When I was at Gourmet I often thought the kitchen’s testing process – which took things to literal absurdity – was insane. Then one day it turned out that a soup didn’t work if you cooked it in too large a pan – too much evaporation – and I completely changed my mind.
    I continue to find all this utterly fascinating. In fact, I made a magazine test kitchen one of the centerpieces of my forthcoming novel: recipe testers are such interesting people. They’re kind of the copyeditors of the food world – and as every writer knows, we’d be lost without copy editors.

  • Christy says:

    This is a great testament to the importance of testing recipes, and finding alternative ingredients if possible for the home cook. It’s also good to know the Lievito really made a difference, and I will be purchasing some to try.

  • Dear Ruth,
    Firstly, at the risk of coming across a “groupie”; I love love love everything you’ve ever written. I have read “Tender at the Bone” and “Comfort me with Apples” so many times I feel like I know you!
    Because of you I learnt about “Chez Panisse” and Alice Waters (we named a chicken after her) and when we finally went to the US (Berkeley) a few years ago it was purely to experience what you described with such passion. I have the framed menu from that wonderful meal in our dining room.
    A year or two ago, I was terribly disappointed (but understood) when you were unable make it to Sydney to speak and again tonight; when I learnt you and Coleman Andrews will be together introducing “My Usual Table” – in New York – I don’t think I can get leave from work…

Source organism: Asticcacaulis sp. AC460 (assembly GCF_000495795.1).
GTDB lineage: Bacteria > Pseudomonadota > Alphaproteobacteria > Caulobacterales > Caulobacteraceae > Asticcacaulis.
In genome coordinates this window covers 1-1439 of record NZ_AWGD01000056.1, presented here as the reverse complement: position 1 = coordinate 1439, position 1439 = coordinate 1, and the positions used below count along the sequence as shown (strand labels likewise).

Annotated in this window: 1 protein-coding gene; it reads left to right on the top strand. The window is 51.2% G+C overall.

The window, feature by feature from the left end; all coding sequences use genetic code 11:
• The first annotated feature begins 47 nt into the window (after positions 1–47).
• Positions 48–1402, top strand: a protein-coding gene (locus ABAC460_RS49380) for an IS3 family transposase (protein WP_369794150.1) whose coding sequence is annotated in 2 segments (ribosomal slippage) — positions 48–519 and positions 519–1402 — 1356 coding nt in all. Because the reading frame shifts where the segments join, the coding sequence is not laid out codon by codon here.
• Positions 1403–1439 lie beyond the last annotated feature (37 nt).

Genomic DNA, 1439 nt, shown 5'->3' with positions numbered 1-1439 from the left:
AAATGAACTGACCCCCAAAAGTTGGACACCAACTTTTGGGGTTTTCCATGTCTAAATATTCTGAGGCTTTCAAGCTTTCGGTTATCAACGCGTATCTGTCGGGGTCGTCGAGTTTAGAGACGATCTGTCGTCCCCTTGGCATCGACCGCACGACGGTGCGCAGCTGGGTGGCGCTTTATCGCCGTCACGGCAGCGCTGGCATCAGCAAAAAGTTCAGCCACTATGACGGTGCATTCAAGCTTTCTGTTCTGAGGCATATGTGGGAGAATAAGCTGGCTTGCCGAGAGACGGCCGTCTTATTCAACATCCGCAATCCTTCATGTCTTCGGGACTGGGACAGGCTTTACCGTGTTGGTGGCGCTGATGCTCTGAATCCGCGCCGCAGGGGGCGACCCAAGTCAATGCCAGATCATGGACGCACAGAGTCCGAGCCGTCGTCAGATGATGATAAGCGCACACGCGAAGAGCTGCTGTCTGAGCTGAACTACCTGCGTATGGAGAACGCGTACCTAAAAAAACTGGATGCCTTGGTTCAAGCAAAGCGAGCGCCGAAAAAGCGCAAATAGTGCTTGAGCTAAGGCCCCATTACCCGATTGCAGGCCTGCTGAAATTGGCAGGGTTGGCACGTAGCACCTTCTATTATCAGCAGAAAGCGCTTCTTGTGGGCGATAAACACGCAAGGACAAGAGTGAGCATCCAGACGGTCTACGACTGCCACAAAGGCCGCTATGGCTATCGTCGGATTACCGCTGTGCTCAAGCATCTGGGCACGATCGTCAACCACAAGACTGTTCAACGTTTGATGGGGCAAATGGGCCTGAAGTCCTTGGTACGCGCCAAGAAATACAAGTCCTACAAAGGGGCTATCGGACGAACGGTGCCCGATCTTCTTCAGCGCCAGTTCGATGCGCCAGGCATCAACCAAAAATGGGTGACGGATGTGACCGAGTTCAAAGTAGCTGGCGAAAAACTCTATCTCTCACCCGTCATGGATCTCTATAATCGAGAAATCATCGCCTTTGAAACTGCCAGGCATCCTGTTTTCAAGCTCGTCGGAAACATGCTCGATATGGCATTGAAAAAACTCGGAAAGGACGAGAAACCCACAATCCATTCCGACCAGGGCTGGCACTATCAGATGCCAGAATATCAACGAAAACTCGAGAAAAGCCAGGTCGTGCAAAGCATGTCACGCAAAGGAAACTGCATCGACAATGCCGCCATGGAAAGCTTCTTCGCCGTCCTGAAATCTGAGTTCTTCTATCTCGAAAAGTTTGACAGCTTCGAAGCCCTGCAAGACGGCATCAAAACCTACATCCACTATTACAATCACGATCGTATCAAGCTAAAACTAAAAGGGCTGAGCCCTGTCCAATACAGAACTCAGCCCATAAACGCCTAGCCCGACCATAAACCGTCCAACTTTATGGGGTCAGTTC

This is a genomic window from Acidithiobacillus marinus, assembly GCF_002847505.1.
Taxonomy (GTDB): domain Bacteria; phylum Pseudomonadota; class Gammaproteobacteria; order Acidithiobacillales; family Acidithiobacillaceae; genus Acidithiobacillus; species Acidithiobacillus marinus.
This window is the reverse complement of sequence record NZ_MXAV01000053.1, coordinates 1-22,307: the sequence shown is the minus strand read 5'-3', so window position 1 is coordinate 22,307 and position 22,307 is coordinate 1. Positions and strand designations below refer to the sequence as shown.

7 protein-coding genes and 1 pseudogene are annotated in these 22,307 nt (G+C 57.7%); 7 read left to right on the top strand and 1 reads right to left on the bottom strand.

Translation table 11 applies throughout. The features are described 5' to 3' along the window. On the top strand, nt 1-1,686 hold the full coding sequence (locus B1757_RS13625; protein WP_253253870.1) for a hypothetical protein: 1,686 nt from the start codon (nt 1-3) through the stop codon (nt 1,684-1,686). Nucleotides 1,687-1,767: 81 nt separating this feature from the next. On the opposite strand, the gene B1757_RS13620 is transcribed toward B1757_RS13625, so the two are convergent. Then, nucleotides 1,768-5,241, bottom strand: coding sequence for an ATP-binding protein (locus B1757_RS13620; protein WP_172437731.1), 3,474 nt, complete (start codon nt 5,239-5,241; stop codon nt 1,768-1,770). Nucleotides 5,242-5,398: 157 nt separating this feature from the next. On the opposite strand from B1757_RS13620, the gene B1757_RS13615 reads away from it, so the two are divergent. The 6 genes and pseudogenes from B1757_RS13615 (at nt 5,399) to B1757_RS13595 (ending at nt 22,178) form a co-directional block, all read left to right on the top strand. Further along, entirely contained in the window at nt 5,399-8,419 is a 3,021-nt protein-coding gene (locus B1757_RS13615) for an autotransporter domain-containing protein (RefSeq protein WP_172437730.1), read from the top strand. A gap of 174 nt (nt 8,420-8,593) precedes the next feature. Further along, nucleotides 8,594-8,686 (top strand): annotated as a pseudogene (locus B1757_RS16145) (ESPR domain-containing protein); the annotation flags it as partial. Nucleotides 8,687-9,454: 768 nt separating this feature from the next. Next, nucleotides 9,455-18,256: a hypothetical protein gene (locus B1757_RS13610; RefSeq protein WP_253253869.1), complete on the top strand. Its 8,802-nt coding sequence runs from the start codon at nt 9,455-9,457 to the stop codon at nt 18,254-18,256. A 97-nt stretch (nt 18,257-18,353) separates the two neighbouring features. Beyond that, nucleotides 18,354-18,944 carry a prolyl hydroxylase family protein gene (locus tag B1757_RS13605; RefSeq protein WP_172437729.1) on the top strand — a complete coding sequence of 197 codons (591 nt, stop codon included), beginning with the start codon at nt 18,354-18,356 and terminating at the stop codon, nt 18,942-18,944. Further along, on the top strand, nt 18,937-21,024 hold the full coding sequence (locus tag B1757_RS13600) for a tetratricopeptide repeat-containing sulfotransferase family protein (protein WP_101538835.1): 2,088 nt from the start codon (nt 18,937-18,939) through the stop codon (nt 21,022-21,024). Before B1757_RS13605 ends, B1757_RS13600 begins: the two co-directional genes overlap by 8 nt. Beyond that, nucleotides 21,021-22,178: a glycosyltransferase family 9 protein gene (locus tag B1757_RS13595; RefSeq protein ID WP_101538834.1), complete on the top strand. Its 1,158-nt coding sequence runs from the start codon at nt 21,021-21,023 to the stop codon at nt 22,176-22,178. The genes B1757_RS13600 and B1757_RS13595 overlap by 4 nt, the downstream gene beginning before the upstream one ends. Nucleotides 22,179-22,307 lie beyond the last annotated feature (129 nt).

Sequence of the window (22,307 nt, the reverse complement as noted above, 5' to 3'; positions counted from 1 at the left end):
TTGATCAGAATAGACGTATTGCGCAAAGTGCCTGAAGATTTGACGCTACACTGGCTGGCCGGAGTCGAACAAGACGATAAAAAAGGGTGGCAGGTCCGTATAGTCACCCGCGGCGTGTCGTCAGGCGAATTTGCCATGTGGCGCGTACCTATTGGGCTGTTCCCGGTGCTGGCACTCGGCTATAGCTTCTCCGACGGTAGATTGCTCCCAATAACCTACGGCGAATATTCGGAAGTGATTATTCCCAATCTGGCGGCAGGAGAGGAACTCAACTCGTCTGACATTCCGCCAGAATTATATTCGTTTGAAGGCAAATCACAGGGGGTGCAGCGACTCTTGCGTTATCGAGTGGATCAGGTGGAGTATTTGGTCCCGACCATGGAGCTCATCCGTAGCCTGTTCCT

Anyway, as I mentioned, we have chickens so I can tell you that when they first start laying, their eggs are naturally small (ours started around 40-45g) and get bigger and bigger so that you end up with the opposite problem (88g was the largest). As a result, we have had to be clever about weighing and using our eggs. As Rick suggested, a good idea is to lightly mix and then divide as you need. Given that small eggs must exist; I suggest you ask for them at your local farmers’ markets (or better still keep a couple of hens); I’d suggest this is about demand. I have talked in more detail about this(our girls and their eggs) on my very new, rather amateur blog if you’re interested.
    By the way, I keep a bottle of vin santo in the fridge for making cantuccini and will try the recipe (is the 5th the final??) soon… I am (slightly) obsessive about food and personally wouldn’t mind you telling us to find every one of the “difficult” ingredients – so long as you tell us the cake is wonderful.
    Best regards,
    (The Hungry Chook)

  • PS I just have to add; my mother’s version of “everything stew” was “everything rissoles”…

  • I love this story and all the methods you went through to achieve perfection. Now I can’t wait to try it!

  • I can relate to this, Ruth! This is what we do all the time in the Wilton Test Kitchen, where I work. We’re constantly thinking about what the home baker has on hand, or how it would be easiest for them. And I too, just recently discovered that small eggs are not around when trying to reduce the number of eggs in a cake! Wonderful post.